We know D.C. Get our free newsletter to stay in the know.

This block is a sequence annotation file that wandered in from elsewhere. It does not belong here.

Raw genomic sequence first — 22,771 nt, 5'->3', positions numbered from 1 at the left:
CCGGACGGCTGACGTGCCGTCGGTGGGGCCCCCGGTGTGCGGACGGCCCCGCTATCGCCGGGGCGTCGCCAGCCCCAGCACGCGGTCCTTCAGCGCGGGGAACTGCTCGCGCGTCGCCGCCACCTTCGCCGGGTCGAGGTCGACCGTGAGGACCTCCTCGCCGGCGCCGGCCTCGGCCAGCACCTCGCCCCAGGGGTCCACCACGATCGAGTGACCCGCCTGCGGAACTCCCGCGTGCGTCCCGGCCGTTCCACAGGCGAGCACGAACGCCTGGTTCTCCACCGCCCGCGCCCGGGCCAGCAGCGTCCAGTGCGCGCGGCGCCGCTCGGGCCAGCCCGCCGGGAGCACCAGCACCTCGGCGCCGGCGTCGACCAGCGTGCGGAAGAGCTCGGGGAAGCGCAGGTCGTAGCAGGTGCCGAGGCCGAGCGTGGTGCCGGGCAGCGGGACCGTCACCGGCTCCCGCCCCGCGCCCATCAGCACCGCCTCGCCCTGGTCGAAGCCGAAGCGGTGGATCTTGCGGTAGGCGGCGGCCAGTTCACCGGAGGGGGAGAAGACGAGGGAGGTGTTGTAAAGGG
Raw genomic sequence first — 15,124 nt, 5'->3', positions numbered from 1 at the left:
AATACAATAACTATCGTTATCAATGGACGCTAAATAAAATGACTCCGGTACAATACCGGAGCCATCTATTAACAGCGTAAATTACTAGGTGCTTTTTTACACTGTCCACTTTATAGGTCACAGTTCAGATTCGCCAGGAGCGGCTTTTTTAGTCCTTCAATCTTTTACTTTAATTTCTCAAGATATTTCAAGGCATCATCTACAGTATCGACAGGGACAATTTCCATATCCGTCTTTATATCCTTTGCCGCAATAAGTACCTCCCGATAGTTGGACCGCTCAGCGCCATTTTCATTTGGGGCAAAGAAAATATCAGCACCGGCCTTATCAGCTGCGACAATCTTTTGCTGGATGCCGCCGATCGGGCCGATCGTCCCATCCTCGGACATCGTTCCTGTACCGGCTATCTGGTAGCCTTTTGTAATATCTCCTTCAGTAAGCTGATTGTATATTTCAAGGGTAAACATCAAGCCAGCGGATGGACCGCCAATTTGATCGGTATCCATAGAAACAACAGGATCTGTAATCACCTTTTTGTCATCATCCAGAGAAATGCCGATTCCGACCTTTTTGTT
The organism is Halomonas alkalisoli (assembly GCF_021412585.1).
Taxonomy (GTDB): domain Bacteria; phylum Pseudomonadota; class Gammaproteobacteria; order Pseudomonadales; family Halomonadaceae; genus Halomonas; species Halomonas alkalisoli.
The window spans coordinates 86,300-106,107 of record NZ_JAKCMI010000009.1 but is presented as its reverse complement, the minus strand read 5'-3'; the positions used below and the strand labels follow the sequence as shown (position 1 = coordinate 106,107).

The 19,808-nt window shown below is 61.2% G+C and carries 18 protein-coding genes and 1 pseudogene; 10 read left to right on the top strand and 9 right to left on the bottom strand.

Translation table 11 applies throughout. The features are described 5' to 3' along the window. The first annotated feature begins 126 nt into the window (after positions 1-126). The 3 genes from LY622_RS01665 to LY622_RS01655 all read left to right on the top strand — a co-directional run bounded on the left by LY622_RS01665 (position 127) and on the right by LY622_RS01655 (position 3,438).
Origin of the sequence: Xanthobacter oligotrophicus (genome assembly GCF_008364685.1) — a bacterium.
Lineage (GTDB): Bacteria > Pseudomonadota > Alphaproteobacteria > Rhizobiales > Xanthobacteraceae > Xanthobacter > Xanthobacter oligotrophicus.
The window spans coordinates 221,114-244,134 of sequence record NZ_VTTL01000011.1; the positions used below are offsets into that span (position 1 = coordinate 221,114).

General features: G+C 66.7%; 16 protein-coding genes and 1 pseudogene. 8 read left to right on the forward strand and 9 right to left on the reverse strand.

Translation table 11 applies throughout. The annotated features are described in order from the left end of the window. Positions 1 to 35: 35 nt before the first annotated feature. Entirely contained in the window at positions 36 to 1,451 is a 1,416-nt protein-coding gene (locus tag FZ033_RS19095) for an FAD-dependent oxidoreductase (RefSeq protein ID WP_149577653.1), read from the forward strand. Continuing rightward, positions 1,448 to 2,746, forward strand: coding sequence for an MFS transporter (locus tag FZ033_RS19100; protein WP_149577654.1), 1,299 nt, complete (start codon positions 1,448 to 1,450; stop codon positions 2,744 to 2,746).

Great comedy works as catharsis every bit as much as drama does, which is one possible explanation for Go for Zucker’s success at home. Billed as “the first German-Jewish comedy since World War II,” Swiss-born director Dani Levy’s latest swept the 2005 German Film Awards with six wins. It’s a shame the film’s postreunification milieu is unlikely to resonate as much with Americans. Sixtysomething Jaeckie Zucker (Henry Hübchen) is a former East German celebrity, now reduced to small-time pool shark to pay off his mountain of debt. He’s constantly sneaking around behind his wife Marlene’s back—for the purpose of gambling, not fornication—and is hilariously out of touch with his adult children. He learns of his mother’s death via a telegram from his estranged Orthodox Jewish brother, Samuel (Udo Samel), who also conveys an only-in-the-movies stipulation: The pair will inherit Mom’s estate only if they can spend seven days together in traditional Jewish mourning and reconcile their decadesold grudge. Soon Samuel journeys to East Berlin with his wife, his ultra-Orthodox son, and his worldly daughter, and the two halves of this wacky extended family are set up for a reunification of their own—albeit one complicated by Jaeckie’s ever-more elaborate schemes to steal away for a billiards tournament that could turn his finances around. From Marlene’s frantically buying books on Jewish law and completely restocking her refrigerator to give the appearance that she and Jaeckie keep kosher to Samuel’s accidentally popping Ecstasy, Zucker makes fun of everyone and everything it can. But it mostly makes fun of Jaeckie, a man so trapped inside his own head space he delivers the film’s opening voice-over while comatose. Hübchen’s born-loser act is priceless as Jaeckie manipulates everyone around him into lending him a little more forgiveness here or a few thousand more euros there, and Levy adeptly juggles the door-slamming comedy of the first half with the inevitable heartstring-pulling melodrama of the conclusion; even better, he and co-writer Holger Franke always find a way to undercut each with a bit of the other. Zucker never gets too zany or too maudlin, and its characters, each wrapped up in his or her own pettiness, could serve as stand-ins for just about anyone—even American moviegoers. Eventually we see Jaeckie and Samuel for who they are: two silly old folks who are getting a little too old to act so silly.